not particularly memorable) and you won’t be

charged for going up to see the statue.

One of Hong Kong’s big surprises is that

it’s mainly parkland; and, accordingly, it’s one

of the best places in the world for a hike, with

rolling countryside outside the financial and

industrial centres. You can take lunch at Ngong

Ping Village or take the cable car back down to

Tung Chung and try dim sum and tea (the

quintessential Chinese brunch) in the Citygate

Mall. Then spend the afternoon working it off

with a hike. Lantau has some great trails to

explore that make the most of its verdant

landscape; one option is to do the Tung Chung

to Discovery Bay hike. And if you do have a

chance to extend your break, a hike in Sai

Kung Country Park over in the New Territories

is a wonderful way to experience Hong Kong’s

striking natural beauty.

There’s no better way to recuperate back

on Hong Kong Island than with a preprandial

martini and piano music at the members-only

Kee Club on Wellington Street – one of Hong

Kong’s secret pleasures (ask your concierge to

book). For dinner, socialite Bonnie Gokson’s

bar and restaurant Sevva on Chater Road, is

one of the most fashionable new venues in the

city. Depending on your appetite, try tapas at

Sevva’s Taste Bar or a more substantial meal in

its Harbourside restaurant.

If you’re not visiting around the time of big

events, when things get quite crowded, make

your way to the bars and clubs of Lan Kwai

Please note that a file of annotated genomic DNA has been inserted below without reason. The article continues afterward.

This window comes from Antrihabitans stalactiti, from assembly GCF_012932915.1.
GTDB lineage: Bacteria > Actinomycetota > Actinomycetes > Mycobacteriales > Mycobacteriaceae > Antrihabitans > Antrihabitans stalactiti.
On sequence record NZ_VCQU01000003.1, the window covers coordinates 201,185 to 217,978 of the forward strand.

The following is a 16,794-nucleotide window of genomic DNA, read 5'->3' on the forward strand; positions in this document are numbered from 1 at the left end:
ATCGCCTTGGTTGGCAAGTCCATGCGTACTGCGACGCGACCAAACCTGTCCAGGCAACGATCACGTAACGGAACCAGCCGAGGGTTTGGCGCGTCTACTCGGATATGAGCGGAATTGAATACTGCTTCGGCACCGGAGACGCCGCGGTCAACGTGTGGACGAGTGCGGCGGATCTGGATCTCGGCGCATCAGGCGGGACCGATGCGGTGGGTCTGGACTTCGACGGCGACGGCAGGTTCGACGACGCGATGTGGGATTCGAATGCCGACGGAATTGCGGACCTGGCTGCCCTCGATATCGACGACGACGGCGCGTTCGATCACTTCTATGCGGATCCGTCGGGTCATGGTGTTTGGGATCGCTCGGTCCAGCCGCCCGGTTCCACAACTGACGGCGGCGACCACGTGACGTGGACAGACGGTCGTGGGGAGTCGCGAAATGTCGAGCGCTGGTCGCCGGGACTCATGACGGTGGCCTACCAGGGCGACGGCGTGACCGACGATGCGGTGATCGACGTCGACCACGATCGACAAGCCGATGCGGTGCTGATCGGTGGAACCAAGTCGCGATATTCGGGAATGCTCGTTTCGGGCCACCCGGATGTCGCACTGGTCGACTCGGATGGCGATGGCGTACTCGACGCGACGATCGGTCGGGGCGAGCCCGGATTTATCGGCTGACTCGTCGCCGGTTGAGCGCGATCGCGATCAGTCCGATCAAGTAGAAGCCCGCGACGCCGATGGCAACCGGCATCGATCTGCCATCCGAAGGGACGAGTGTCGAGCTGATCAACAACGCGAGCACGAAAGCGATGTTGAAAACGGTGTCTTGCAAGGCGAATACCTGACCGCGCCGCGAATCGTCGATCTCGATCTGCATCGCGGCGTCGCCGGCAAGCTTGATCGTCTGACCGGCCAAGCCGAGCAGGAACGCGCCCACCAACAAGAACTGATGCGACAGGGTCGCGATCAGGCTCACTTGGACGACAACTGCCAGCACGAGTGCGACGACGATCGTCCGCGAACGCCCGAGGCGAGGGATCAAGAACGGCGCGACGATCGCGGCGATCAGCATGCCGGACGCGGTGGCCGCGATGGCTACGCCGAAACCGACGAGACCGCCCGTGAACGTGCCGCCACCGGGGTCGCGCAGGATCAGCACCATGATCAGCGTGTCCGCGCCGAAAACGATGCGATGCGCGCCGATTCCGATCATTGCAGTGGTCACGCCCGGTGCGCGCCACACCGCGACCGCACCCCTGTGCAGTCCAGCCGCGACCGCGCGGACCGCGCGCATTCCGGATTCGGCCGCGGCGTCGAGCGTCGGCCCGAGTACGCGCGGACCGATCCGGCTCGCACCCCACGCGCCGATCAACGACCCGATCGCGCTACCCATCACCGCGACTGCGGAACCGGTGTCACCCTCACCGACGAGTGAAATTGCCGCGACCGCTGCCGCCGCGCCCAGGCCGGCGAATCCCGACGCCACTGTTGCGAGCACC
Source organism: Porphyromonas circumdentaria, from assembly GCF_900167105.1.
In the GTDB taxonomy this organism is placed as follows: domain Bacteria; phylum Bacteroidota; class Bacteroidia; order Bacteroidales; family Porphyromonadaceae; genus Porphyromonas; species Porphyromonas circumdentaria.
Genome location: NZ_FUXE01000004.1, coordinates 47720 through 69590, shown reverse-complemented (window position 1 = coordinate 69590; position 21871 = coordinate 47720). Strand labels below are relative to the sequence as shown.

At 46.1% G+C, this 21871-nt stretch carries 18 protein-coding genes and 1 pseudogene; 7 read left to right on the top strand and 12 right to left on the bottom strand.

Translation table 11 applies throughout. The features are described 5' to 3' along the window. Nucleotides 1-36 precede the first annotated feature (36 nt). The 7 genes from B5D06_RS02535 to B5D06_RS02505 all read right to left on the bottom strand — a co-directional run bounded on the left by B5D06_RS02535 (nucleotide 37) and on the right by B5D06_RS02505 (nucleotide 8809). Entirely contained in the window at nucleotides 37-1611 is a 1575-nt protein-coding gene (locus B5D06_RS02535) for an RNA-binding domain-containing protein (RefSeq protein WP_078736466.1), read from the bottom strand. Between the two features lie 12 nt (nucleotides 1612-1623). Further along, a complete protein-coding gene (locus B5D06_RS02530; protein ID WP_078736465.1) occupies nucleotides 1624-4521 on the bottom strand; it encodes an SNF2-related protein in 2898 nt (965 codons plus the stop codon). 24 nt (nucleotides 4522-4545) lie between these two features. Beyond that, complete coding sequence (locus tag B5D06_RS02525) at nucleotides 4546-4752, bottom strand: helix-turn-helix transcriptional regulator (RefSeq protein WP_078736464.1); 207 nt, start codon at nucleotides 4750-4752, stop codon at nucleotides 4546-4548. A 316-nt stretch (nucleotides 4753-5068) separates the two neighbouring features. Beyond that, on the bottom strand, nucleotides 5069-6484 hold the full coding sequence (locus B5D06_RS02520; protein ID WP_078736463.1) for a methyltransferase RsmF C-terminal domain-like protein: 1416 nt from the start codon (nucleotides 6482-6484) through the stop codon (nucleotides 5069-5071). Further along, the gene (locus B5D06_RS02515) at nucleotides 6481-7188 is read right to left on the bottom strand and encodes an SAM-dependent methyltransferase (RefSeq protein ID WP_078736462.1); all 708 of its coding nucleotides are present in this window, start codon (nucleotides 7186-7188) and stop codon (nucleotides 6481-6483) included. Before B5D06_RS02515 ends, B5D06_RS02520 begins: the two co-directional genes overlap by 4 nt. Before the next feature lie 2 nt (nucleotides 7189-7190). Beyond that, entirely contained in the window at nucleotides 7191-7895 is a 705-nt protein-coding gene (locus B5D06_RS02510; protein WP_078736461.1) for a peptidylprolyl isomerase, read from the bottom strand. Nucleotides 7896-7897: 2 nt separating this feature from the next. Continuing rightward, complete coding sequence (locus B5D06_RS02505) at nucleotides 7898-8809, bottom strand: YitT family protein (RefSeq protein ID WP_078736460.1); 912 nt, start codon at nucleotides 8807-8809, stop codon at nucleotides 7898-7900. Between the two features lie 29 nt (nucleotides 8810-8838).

Fung and Soho. Joyce is Not Here and Yumla

are good for a chilled nightcap.

Views from the cable

car are amazing – you’ll

see the distant South

China Sea and the green

hills of Lantau as you

approach the 111.5ft-high

bronze Buddha figure


short break

Style and substance



Residents happily admit that

shopping is Hong Kong’s favorite

pastime – and queuing to get into a

boutique a regular sight. But it’s a pastime that

varies wildly in tone depending on what you

want to buy – from souvenirs in the markets

and labels in the style-conscious malls to

antiques in the shops of Hollywood Road and

Cat Street and Japanese department stores of

Causeway Bay.

If you’re short on days, however, the Joyce

warehouse on the island of Ap Lei Chau is a

real hidden gem. With new stock each week,

it’s great for a concentrated designer shopping

spree – even though you’ll feel like you’re in

the middle of nowhere. After breakfast on your

final morning, catch a taxi to Joyce on Lee

Nam Road on Ap Lei Chau, near Aberdeen. If

you’ve time afterwards, you might also want to

squeeze in a harbor tour in a traditional

wooden sampan boat in Aberdeen.

There are plenty of lunch spots in

Aberdeen, but if you’re here at the weekend,